In what must be some sort of weird, inverted version of a midlife crisis, I like almost anything BMC these days.
Seriously – at an age at which most men start lusting after Ferraris and Lamborghinis, I’m dreaming about Austin Westminsters, A40s and all manner of other quaint vehicles from an era now so distant it almost seems like another planet.
I suppose what they have in common is that they’re all ‘Lost England’ cars: reminders of a time that probably only exists in the minds of people who (like me) hanker after the cosy certainties of the ’50s, without actually having been around to experience the ration-books-and-repression reality of the era.
To be honest there are lots of BMC cars I would like to have before I get around to owning a Metropolitan, but to even admit to liking them feels like a profoundly guilty pleasure, so it suits the purposes of this column perfectly.
In a way, the Metropolitan is less a ‘Lost England’ classic and more a vehicle seemingly built for a ’50s world of skiffle and Tommy Steele films: an Expresso Bongo car (look it up) that seems to perfectly channel the vibe of a time when we British yearned for anything American.
The 1954-1961 Metropolitan looked like a yank and was initially built for the American market only, where it was badged as both a Nash and a Hudson and ran an Austin drivetrain in a close-coupled two-seater monocoque body.
Styled by Nash but built in Longbridge, it came as a coupé or a convertible and was initially a 1.2-litre machine, although a 1.5-litre unit was available later, and this version also boasted the sheer decadence of an opening boot lid.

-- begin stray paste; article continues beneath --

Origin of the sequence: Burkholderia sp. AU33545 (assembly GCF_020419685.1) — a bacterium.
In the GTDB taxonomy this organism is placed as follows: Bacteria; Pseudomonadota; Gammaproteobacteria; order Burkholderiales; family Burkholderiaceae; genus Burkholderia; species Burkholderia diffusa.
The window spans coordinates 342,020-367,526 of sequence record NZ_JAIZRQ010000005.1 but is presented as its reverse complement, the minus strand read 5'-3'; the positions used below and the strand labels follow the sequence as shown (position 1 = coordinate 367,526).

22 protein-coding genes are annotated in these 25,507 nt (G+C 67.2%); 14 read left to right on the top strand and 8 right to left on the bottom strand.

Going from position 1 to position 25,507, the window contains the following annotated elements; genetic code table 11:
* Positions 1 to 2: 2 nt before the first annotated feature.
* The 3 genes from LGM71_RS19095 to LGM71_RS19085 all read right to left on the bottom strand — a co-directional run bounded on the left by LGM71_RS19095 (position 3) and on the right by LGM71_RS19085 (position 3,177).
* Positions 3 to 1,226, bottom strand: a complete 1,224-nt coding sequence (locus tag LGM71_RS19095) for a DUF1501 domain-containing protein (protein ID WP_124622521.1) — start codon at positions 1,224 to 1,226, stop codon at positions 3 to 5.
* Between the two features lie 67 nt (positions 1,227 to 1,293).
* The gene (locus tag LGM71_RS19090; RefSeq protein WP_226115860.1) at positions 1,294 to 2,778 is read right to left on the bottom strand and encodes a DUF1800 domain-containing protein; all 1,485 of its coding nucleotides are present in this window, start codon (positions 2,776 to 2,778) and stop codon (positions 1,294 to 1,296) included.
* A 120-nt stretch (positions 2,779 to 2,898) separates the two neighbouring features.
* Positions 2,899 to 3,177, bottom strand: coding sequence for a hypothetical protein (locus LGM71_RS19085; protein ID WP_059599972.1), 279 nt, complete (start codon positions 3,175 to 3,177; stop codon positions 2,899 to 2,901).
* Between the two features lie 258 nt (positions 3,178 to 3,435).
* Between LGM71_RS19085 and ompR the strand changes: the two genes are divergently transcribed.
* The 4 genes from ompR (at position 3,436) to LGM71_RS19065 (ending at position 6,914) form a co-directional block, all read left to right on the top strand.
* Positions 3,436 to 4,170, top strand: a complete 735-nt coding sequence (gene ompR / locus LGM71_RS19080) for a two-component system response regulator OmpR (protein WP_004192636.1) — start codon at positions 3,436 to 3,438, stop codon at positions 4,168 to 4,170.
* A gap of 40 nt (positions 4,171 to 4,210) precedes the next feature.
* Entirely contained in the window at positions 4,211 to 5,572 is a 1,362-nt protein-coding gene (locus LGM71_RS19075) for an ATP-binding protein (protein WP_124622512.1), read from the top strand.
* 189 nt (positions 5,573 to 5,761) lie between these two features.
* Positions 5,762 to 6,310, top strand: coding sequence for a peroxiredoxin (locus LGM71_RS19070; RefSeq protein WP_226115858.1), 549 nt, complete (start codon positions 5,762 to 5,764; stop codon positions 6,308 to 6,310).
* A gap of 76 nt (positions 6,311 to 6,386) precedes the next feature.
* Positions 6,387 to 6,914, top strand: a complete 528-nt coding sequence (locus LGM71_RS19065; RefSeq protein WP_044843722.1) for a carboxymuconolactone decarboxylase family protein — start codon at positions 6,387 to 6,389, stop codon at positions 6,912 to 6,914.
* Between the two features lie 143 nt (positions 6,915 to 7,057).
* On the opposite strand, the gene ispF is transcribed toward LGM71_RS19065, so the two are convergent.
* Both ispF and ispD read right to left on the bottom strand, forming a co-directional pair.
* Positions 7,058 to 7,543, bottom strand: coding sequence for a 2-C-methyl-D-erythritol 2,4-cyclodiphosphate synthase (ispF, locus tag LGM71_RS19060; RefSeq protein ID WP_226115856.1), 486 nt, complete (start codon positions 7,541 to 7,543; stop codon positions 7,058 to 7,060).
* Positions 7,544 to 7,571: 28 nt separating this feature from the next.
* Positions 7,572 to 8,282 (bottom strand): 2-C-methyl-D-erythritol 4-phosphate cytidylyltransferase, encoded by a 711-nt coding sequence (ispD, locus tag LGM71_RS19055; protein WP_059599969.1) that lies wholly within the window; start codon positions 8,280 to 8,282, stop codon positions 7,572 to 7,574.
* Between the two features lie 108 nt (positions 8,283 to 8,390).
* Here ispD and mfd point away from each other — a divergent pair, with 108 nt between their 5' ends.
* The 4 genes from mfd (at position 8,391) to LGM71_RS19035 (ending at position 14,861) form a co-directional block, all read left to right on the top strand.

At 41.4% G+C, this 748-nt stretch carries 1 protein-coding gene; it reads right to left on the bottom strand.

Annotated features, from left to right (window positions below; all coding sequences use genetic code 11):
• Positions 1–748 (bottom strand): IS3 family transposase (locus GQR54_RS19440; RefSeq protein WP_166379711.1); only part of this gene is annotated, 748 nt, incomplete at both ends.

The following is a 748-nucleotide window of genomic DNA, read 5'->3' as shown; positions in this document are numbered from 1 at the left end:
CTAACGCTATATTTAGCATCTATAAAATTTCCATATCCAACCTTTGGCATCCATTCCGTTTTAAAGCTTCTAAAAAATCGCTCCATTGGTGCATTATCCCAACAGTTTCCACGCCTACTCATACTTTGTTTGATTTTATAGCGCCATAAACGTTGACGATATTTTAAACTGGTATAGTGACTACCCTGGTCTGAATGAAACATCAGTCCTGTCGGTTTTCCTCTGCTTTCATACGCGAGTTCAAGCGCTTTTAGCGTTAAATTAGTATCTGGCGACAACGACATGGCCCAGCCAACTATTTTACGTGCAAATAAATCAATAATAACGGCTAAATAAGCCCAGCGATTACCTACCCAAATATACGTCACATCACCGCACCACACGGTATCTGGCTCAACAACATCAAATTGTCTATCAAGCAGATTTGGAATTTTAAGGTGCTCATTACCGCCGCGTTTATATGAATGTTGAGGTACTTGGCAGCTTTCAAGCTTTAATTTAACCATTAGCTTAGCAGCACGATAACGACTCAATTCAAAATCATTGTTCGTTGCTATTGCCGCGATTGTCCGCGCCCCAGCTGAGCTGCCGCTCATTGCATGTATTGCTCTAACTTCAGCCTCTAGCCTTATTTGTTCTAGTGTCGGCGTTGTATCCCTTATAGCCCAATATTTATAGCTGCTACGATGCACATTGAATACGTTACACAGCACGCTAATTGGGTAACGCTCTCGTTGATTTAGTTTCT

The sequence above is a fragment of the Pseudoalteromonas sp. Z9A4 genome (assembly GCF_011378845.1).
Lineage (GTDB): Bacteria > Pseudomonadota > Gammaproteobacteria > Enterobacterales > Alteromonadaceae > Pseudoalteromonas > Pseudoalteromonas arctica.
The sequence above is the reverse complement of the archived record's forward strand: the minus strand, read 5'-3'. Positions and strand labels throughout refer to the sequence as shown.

In the American market it was sold as a second or third car. In the UK it was an expensive trinket at £700. Only the larger-engined post-1956 models were sold in the UK, where the 74mph, three-speed column change Metropolitan was an object of desire for many a young lady who wanted a nifty runabout with a touch of glamour.
A women’s car? You bet: in an era long before today’s gender politics, the cheeky, cheerful, easy-to-park and cheap Metropolitan was aimed squarely and unashamedly at the fairer sex.
Its tucked-in wheels gave it the appearance of a giant friction toy, or an animated character and it came in bright two-tone colour schemes that helped to sweep away the gloom of post-war austerity that seemingly required most new cars to be regulation black.
And if the Austin Atlantic failed to charm the Americans, the Metropolitan (never actually badged as an Austin but instead sold simply as a Metropolitan in the UK) was a sales success, with 104,000 built.
BMC never replaced it, despite the success of continental boulevardiers such as the VW Karmann Ghia and Renault Floride, which in many ways sold to the same market. If nothing else, the Nissan Figaro retro car of 25 or so years ago was a ’90s reinterpretation of the Metropolitan’s cheeky appeal.
I just think Metropolitans have a charm and innocence that totally transcends whatever they might be like to drive. I couldn’t say how bad (or good) they are, because I have never even sat in one. But what I can say is that every owner I’ve met loves their Metropolitan dearly, and they rarely seem to be parted with.
Would I pay ten grand for one? Probably not. It’s just good to know they exist.
Images: Malcolm Griffiths